Frost demonstates in some poems such as 'Birches' where the child is
learning love and deriving joy from his symbiosis with the natural world);
the mother feeds (which is what Frost shows us in 'After Apple picking'
where he harvests "ten thousand thousand" apples); but the mother also
educates, teaches lessons about life. and, this is exactly that role frost
is illustrating in 'ThE Wood-pile': nature is teaching the speaker a lesson
about life, a lesson with a main truth which is mortality. the speaker is
sad, bitter, confused in this poem, even though he is in a familiar setting
(which is nature) but yet this does not come as a contradiction to Frost's
other poems but rather as a complement to its overall picture of a motherly
figure. the greyness of the poem's atmosphere is due to the fact that the
speaker, in this specific episode, is learning an absolute truth from the
natural world: the trurh of mortality.
sly - Tunisia

sly
Comment 8 of 106, added on March 25th, 2010 at 8:33 PM.

I recently learned about this poem in an American Literature course.

I agree with the comment about the title being neatly-split. It is
basically about our need for order and structure in our world. Nature
cannot provide this order to our lives, we can only feel oriented among
human structures. In the woods, the narrator is lost wandering among the
trees that all look the same - there are no landmarks, except that he knows
he is far from home (a human structure). There is an order to the nature
that surrounds him (the trees “straight up and down”) and yet he is utterly
confused by and lost in it. Even the bird, a sign of life amongst the
stillness, is alienating. And then the narrator comes across the
wood-pile. It is very well-made, but old and decaying, and about to fall
apart. Long after the creator of the pile has left, his work still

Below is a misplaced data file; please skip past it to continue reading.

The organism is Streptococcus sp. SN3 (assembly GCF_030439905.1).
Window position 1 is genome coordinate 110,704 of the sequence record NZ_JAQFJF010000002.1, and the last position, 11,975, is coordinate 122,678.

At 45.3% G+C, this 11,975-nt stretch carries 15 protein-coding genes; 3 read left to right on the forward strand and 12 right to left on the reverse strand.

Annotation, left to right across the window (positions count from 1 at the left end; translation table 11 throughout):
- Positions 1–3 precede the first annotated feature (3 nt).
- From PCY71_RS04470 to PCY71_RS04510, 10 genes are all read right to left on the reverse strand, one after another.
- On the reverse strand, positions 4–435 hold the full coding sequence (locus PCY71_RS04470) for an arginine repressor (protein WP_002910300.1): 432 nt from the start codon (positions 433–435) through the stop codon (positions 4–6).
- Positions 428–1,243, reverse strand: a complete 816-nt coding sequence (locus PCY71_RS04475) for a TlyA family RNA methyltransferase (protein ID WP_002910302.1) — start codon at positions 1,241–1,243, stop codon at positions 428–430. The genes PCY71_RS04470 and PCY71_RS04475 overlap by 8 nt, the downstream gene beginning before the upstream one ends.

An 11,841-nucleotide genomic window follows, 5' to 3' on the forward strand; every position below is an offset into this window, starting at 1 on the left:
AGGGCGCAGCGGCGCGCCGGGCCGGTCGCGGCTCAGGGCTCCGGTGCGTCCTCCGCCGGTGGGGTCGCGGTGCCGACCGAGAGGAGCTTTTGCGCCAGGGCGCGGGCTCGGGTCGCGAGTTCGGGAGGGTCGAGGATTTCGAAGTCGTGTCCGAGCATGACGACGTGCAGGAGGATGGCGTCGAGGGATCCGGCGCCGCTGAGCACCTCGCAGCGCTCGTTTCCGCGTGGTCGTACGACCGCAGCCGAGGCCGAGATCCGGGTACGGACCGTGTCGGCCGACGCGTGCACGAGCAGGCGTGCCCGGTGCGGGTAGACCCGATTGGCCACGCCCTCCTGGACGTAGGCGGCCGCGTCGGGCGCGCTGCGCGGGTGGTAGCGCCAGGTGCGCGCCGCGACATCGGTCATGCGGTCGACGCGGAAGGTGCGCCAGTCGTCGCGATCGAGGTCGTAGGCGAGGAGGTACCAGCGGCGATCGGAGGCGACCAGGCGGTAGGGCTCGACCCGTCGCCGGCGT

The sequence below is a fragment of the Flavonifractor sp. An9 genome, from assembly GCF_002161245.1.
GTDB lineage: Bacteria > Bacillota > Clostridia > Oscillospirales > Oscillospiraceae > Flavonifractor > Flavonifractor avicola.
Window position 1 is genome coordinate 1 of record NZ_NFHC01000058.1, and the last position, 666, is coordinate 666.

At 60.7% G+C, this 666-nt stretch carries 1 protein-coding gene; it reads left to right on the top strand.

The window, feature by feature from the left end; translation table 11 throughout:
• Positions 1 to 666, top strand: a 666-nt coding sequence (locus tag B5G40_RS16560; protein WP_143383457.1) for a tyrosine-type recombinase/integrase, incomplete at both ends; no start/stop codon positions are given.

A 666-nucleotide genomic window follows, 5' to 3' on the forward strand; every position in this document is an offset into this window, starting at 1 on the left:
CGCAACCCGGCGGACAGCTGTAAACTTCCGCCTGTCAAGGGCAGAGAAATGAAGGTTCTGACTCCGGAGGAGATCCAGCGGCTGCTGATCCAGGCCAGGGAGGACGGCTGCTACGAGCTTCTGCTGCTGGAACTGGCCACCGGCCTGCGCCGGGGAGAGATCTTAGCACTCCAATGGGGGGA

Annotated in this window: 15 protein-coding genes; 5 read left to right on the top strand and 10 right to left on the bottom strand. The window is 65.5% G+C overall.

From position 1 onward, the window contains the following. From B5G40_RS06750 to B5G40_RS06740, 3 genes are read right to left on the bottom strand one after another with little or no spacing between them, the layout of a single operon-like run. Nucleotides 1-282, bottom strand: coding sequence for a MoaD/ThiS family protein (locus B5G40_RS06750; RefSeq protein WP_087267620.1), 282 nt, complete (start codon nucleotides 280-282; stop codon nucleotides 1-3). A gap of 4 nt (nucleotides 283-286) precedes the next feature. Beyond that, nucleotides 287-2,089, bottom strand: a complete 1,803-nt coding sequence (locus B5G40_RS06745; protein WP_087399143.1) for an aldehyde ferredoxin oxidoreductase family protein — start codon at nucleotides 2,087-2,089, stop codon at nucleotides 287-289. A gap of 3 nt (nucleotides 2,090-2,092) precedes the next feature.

remains, but yet that is also only temporary. In the context of nature and
the world around us, our work and our lives are only temporary.
The narrator imagines that only someone who enjoyed ordering the world
around him could have spent so much effort in creating something without
any practical use - the pile is far from any fireplace and is left to
merely decay back into the earth where it came from. Thus, to put it more
clearly, the narrator imagines the man who created the pile had done so
just for the sake of it, to create something familiar in the unfamiliarity
of the bleak woods around him. Nature no longer speaks to us. The meaning
in the world around him is lost, but what remains and what orients us is
structure.
This idea of structure left behind when meaning is lost is very prevalent
amongst Modernist literature, including Gertrude Stein's "Tender Buttons",
Wallace Stevens' "Thirteen Ways of Looking at a Blackbird", and the art of
the time including the Cubism of Pablo Picasso. As much as we like to
think of Frost as a folksy American poet, his insight and ideas were
actually quite current to his time, even though he held on to traditional
subjects and form.

Victoria from United States
Comment 7 of 106, added on January 9th, 2009 at 5:51 AM.

thanks so much for ur analysis spike! its really detailed and i was
wondering if there was more analysis of the same quality and detailedness u
could provide?

Bader from United Arab Emirates

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Information about The Wood-Pile

Poet: Robert Frost
Poem: 5. The Wood-Pile
Volume: North of Boston
Year: 1914
Added: Feb 1 2004
Viewed: 19849 times